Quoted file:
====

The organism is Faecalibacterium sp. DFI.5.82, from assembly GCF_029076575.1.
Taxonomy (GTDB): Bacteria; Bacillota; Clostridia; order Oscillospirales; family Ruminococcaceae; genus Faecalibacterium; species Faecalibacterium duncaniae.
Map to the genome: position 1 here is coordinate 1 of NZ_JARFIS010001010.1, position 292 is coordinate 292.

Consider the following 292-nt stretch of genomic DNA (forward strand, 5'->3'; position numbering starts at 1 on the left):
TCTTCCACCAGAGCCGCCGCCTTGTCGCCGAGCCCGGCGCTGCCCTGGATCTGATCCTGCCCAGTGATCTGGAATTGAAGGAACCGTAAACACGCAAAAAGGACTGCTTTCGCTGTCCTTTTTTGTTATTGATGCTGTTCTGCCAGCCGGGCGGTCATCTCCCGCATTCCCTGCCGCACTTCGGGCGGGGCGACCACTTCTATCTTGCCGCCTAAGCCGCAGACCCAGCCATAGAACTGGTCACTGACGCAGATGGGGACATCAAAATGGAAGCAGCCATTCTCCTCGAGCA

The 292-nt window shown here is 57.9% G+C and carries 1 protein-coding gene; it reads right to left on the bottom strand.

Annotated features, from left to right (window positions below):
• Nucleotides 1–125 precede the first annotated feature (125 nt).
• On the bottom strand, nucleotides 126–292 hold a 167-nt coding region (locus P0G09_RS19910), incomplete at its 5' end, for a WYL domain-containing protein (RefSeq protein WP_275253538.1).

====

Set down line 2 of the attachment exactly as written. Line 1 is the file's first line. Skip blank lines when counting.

Taxonomy (GTDB): Bacteria; Bacillota; Clostridia; order Oscillospirales; family Ruminococcaceae; genus Faecalibacterium; species Faecalibacterium duncaniae.